Texas Democrats scored a stunning victory in the nationwide legislative battle over voting rights last weekend when they walked out en masse to prevent state House Republicans from passing yet another sweeping package of voting restrictions.
But even that episode underscored a reality facing voting rights groups and their Democratic allies: Right now, Republican state legislatures are broadly winning their war against voting access and American democracy. And stopping them is going to take far more drastic action than many Democrats — especially Democrats in Washington — have been willing to consider.
Fueled by lies that widespread voter fraud cost Donald Trump the 2020 election, Republicans have passed new voter suppression laws at the fastest pace in a decade. They have advanced legislation — and in some states, passed bills into law — that would make it easier for local officials and legislatures to overturn future elections. Republican officials who questioned the results of the 2020 election are lining up to run for secretary of state positions and other elected positions that would give them more control over elections.
Democratic state legislatures have pushed to expand voting rights, and Democratic leaders made major voting rights and election reform packages a top priority at the beginning of this Congress.
But the scope of Democrats’ expansive bills in state legislatures hasn’t matched the aggression of GOP efforts to curb voting rights, and neither has the Democrats’ strategy.
Key Senate Democrats — including West Virginia Sen. Joe Manchin and Arizona Sen. Kyrsten Sinema — have refused to back filibuster reform or abolition to pass the For The People Act, the sweeping election reform and voting rights legislation that passed the House in March. (On Sunday, Manchin announced his opposition to the bill and reiterated his support for the filibuster, jeopardizing additional Democratic reform efforts.) Republicans are uniformly opposed to the bill, and this insistence on bipartisanship from key Democratic players will likely kill it.
Meanwhile, GOP state lawmakers have shown no such hesitancy to use their majorities to ram through the sort of major voting restrictions and election overhauls they believe will help them win — or give them more power to overturn elections if they don’t.
“They’re working to criminalize voting, and they’re working to criminalize protesting,” said Nse Ufot, the CEO of the New Georgia Project. But too many Democrats, Ufot said, “are not meeting the urgency of this moment with their own urgency in action.”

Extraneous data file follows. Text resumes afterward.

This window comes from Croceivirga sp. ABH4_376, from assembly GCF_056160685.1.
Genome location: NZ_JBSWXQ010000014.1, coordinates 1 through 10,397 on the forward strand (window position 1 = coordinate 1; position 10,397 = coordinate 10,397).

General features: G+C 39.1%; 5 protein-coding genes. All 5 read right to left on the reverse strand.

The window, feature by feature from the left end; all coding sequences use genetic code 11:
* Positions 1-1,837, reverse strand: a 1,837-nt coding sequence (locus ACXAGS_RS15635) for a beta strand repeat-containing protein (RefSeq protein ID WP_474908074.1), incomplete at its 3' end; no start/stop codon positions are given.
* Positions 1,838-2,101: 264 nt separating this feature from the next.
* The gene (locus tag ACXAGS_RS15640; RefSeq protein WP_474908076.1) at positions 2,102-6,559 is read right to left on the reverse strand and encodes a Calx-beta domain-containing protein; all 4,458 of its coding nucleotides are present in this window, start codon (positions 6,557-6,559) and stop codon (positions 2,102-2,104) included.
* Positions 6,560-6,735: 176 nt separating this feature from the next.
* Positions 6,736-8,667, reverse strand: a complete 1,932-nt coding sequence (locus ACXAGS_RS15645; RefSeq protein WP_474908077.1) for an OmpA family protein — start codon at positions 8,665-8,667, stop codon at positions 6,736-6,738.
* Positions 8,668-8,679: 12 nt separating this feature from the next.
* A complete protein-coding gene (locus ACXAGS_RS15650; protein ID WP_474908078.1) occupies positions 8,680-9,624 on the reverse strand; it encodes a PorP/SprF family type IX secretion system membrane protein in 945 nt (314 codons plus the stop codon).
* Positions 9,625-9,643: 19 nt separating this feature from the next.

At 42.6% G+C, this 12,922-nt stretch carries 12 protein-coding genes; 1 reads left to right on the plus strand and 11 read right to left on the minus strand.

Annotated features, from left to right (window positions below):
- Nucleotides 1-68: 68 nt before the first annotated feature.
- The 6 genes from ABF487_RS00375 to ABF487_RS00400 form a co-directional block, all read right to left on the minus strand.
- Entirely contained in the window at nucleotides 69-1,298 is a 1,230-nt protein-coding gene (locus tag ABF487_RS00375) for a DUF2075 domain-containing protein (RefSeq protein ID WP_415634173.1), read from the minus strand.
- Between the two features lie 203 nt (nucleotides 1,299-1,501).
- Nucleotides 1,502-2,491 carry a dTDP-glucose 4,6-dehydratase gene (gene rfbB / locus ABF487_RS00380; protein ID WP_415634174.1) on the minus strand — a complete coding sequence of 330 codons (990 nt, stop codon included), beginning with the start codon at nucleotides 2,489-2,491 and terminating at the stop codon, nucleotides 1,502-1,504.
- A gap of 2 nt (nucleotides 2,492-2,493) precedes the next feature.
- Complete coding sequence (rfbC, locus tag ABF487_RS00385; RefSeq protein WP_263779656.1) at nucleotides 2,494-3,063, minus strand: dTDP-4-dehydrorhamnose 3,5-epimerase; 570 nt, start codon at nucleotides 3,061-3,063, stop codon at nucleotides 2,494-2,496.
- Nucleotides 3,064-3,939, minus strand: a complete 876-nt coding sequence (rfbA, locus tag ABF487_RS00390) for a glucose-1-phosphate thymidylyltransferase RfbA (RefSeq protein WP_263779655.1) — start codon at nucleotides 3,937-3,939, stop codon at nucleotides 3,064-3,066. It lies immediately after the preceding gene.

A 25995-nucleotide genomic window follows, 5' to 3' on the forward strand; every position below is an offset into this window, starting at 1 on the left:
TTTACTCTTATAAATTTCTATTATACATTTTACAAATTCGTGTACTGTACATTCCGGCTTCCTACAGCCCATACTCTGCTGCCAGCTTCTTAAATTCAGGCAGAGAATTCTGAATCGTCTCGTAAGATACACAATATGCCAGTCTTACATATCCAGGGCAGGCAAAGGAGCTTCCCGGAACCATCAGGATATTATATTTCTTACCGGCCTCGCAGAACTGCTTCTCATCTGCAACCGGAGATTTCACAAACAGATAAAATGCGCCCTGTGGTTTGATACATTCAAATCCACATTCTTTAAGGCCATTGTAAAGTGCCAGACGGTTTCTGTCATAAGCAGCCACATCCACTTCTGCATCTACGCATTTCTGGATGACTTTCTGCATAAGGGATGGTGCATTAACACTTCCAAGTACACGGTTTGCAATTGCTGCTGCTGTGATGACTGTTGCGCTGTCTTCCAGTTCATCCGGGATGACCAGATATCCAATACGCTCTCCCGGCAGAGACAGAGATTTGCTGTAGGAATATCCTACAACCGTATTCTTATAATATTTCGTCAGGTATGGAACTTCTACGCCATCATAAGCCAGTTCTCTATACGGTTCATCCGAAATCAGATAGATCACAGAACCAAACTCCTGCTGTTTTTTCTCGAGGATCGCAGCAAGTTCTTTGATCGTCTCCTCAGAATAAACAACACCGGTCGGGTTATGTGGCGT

‘A Virtually Unprecedented Effort’ To Suppress The Vote
Republican legislatures in 14 states have already passed 23 laws that placed new restrictions on voting, according to the Brennan Center for Justice. Another 60 restrictive bills are moving through legislatures in 18 states, according to the Brennan Center’s legislative tracker. At the current pace, the U.S. will have more new voter suppression laws than in any year since 2011, when a rash of new voter ID provisions went onto the books.
State legislatures have approved more bills that expand voting rights than bills that restrict them. But many of those bills have passed in states where it is already easier to vote, meaning progress has been slower than the regress that has occurred as Republicans implement new restrictions in key swing states and solidly red states alike.
The GOP’s efforts have specifically targeted Black, brown and Native voters, initiatives that help expand access to the polls, and programs that drive turnout among typically disenfranchised populations.
“We are seeing a virtually unprecedented effort to suppress Americans’ right to vote in states across the country, of the sort that we haven’t really seen since the Jim Crow era,” said Eliza Sweren-Becker, who leads the Brennan Center’s state voting laws program.
Democrats and voting rights advocates have succeeded in drawing widespread scrutiny to the GOP’s efforts to curb voting rights, including from major corporations that have traditionally funded and backed Republicans. But little of the outcry has fazed the GOP, which has unified around voter suppression, shrugged off the public and corporate opposition, and advanced major voting restriction bills anyway ― in large part because the Republican base has bought into the lies Trump and GOP lawmakers pushed about election fraud.
Although some of the most obviously anti-democratic ideas have foundered in state legislatures, others have thrived and spread. At the last minute, Texas Republicans inserted language into their voting restrictions package that would’ve lowered the threshold for courts to overturn an election. Georgia’s new law similarly allows the state legislature to suspend election officials they don’t like, and removed Secretary of State Brad Raffensberger, a Republican who refused Trump’s pleas to overturn the state’s election, from his seat on the state election board. Arizona Republicans are likely to strip some powers from Democratic Secretary of State Katie Hobbs.
The Arizona GOP’s “audit” of election results in Maricopa County is an obvious sham, as even county GOP officials have argued. But the absurdity of the spectacle has only drawn more support from Republicans in other states, who have flocked to Phoenix to observe it. And efforts to conduct similarly conspiratorial reviews of the election are intensifying in other states, although courts and even some GOP lawmakers have blocked such efforts in Michigan and Pennsylvania thus far.
“I don’t know how mainstream it will become, but it’s absolutely spreading across the nation,” Colorado Secretary of State Jena Griswold (D) told HuffPost this week.
Even the Democratic victory in Texas may be short-lived. The GOP legislature there will push a new package of voting restrictions during a special legislative session this fall, and there is fear among some Texas activists that Republicans will propose an even more aggressive package of restrictions.
Understanding The Urgency
Still, some activists say it’s not clear that Democrats in Washington, and especially Manchin and Sinema — the latter of whom supports the For The People Act but not filibuster reform — realize how dire the situation is.